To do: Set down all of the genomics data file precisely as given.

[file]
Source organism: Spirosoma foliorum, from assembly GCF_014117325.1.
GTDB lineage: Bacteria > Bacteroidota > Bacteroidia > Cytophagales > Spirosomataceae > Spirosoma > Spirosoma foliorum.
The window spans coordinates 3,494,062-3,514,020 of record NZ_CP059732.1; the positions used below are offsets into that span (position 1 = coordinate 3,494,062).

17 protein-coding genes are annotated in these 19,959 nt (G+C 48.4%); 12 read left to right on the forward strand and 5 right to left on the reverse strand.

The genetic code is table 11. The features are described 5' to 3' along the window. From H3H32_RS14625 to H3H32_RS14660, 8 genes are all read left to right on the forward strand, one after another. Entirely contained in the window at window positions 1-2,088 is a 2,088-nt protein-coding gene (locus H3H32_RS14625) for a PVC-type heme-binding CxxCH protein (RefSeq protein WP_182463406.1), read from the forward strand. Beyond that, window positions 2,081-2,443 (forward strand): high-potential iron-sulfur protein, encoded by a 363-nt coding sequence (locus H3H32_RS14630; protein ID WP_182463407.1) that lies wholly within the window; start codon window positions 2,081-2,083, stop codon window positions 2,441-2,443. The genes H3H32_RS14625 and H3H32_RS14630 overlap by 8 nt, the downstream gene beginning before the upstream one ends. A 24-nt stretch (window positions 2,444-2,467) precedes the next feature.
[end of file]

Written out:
Source organism: Spirosoma foliorum, from assembly GCF_014117325.1.
GTDB lineage: Bacteria > Bacteroidota > Bacteroidia > Cytophagales > Spirosomataceae > Spirosoma > Spirosoma foliorum.
The window spans coordinates 3,494,062-3,514,020 of record NZ_CP059732.1; the positions used below are offsets into that span (position 1 = coordinate 3,494,062).

17 protein-coding genes are annotated in these 19,959 nt (G+C 48.4%); 12 read left to right on the forward strand and 5 right to left on the reverse strand.

The genetic code is table 11. The features are described 5' to 3' along the window. From H3H32_RS14625 to H3H32_RS14660, 8 genes are all read left to right on the forward strand, one after another. Entirely contained in the window at window positions 1-2,088 is a 2,088-nt protein-coding gene (locus H3H32_RS14625) for a PVC-type heme-binding CxxCH protein (RefSeq protein WP_182463406.1), read from the forward strand. Beyond that, window positions 2,081-2,443 (forward strand): high-potential iron-sulfur protein, encoded by a 363-nt coding sequence (locus H3H32_RS14630; protein ID WP_182463407.1) that lies wholly within the window; start codon window positions 2,081-2,083, stop codon window positions 2,441-2,443. The genes H3H32_RS14625 and H3H32_RS14630 overlap by 8 nt, the downstream gene beginning before the upstream one ends. A 24-nt stretch (window positions 2,444-2,467) precedes the next feature.